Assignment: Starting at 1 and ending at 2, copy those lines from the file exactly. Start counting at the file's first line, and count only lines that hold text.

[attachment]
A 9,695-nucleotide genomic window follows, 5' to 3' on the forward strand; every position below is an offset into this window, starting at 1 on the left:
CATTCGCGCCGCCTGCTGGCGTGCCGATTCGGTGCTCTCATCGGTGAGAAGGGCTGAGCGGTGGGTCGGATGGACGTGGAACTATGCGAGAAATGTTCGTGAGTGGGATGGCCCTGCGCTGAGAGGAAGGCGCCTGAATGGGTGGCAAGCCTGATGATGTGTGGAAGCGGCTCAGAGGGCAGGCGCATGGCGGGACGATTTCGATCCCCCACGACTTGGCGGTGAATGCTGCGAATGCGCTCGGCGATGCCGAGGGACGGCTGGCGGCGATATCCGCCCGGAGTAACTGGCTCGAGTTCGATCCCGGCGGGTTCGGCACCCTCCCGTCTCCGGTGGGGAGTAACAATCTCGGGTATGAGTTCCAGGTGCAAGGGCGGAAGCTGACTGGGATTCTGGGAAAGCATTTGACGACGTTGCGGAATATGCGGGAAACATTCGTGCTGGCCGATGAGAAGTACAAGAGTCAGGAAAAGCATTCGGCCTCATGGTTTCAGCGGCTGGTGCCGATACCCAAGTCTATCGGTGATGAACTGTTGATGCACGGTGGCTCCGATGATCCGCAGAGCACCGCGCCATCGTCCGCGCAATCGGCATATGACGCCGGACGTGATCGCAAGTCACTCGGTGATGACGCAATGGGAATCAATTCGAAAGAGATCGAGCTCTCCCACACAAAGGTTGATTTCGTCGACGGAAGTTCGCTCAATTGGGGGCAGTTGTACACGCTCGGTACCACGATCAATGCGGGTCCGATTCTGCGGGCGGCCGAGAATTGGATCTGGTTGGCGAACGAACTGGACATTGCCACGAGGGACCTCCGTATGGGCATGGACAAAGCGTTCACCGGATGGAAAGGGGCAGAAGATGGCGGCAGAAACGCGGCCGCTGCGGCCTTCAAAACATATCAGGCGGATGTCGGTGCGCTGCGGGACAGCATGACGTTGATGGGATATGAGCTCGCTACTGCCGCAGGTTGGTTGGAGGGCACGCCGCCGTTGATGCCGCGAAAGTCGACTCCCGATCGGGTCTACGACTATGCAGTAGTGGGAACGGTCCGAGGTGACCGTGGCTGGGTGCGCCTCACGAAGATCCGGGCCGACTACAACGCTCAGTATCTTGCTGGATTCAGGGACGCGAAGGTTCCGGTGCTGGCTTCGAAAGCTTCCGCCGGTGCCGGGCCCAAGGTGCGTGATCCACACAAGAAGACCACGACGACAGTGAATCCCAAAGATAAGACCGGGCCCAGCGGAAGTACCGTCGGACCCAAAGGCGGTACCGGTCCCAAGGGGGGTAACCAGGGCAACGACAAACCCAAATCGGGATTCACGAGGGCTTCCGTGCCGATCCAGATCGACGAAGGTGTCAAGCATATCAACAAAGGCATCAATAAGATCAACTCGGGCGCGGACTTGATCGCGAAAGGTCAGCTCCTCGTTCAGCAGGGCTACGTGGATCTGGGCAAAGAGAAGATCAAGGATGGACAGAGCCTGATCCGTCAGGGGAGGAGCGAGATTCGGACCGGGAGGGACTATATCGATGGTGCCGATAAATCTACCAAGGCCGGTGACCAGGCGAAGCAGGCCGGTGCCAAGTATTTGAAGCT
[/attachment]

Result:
A 9,695-nucleotide genomic window follows, 5' to 3' on the forward strand; every position below is an offset into this window, starting at 1 on the left:
CATTCGCGCCGCCTGCTGGCGTGCCGATTCGGTGCTCTCATCGGTGAGAAGGGCTGAGCGGTGGGTCGGATGGACGTGGAACTATGCGAGAAATGTTCGTGAGTGGGATGGCCCTGCGCTGAGAGGAAGGCGCCTGAATGGGTGGCAAGCCTGATGATGTGTGGAAGCGGCTCAGAGGGCAGGCGCATGGCGGGACGATTTCGATCCCCCACGACTTGGCGGTGAATGCTGCGAATGCGCTCGGCGATGCCGAGGGACGGCTGGCGGCGATATCCGCCCGGAGTAACTGGCTCGAGTTCGATCCCGGCGGGTTCGGCACCCTCCCGTCTCCGGTGGGGAGTAACAATCTCGGGTATGAGTTCCAGGTGCAAGGGCGGAAGCTGACTGGGATTCTGGGAAAGCATTTGACGACGTTGCGGAATATGCGGGAAACATTCGTGCTGGCCGATGAGAAGTACAAGAGTCAGGAAAAGCATTCGGCCTCATGGTTTCAGCGGCTGGTGCCGATACCCAAGTCTATCGGTGATGAACTGTTGATGCACGGTGGCTCCGATGATCCGCAGAGCACCGCGCCATCGTCCGCGCAATCGGCATATGACGCCGGACGTGATCGCAAGTCACTCGGTGATGACGCAATGGGAATCAATTCGAAAGAGATCGAGCTCTCCCACACAAAGGTTGATTTCGTCGACGGAAGTTCGCTCAATTGGGGGCAGTTGTACACGCTCGGTACCACGATCAATGCGGGTCCGATTCTGCGGGCGGCCGAGAATTGGATCTGGTTGGCGAACGAACTGGACATTGCCACGAGGGACCTCCGTATGGGCATGGACAAAGCGTTCACCGGATGGAAAGGGGCAGAAGATGGCGGCAGAAACGCGGCCGCTGCGGCCTTCAAAACATATCAGGCGGATGTCGGTGCGCTGCGGGACAGCATGACGTTGATGGGATATGAGCTCGCTACTGCCGCAGGTTGGTTGGAGGGCACGCCGCCGTTGATGCCGCGAAAGTCGACTCCCGATCGGGTCTACGACTATGCAGTAGTGGGAACGGTCCGAGGTGACCGTGGCTGGGTGCGCCTCACGAAGATCCGGGCCGACTACAACGCTCAGTATCTTGCTGGATTCAGGGACGCGAAGGTTCCGGTGCTGGCTTCGAAAGCTTCCGCCGGTGCCGGGCCCAAGGTGCGTGATCCACACAAGAAGACCACGACGACAGTGAATCCCAAAGATAAGACCGGGCCCAGCGGAAGTACCGTCGGACCCAAAGGCGGTACCGGTCCCAAGGGGGGTAACCAGGGCAACGACAAACCCAAATCGGGATTCACGAGGGCTTCCGTGCCGATCCAGATCGACGAAGGTGTCAAGCATATCAACAAAGGCATCAATAAGATCAACTCGGGCGCGGACTTGATCGCGAAAGGTCAGCTCCTCGTTCAGCAGGGCTACGTGGATCTGGGCAAAGAGAAGATCAAGGATGGACAGAGCCTGATCCGTCAGGGGAGGAGCGAGATTCGGACCGGGAGGGACTATATCGATGGTGCCGATAAATCTACCAAGGCCGGTGACCAGGCGAAGCAGGCCGGTGCCAAGTATTTGAAGCT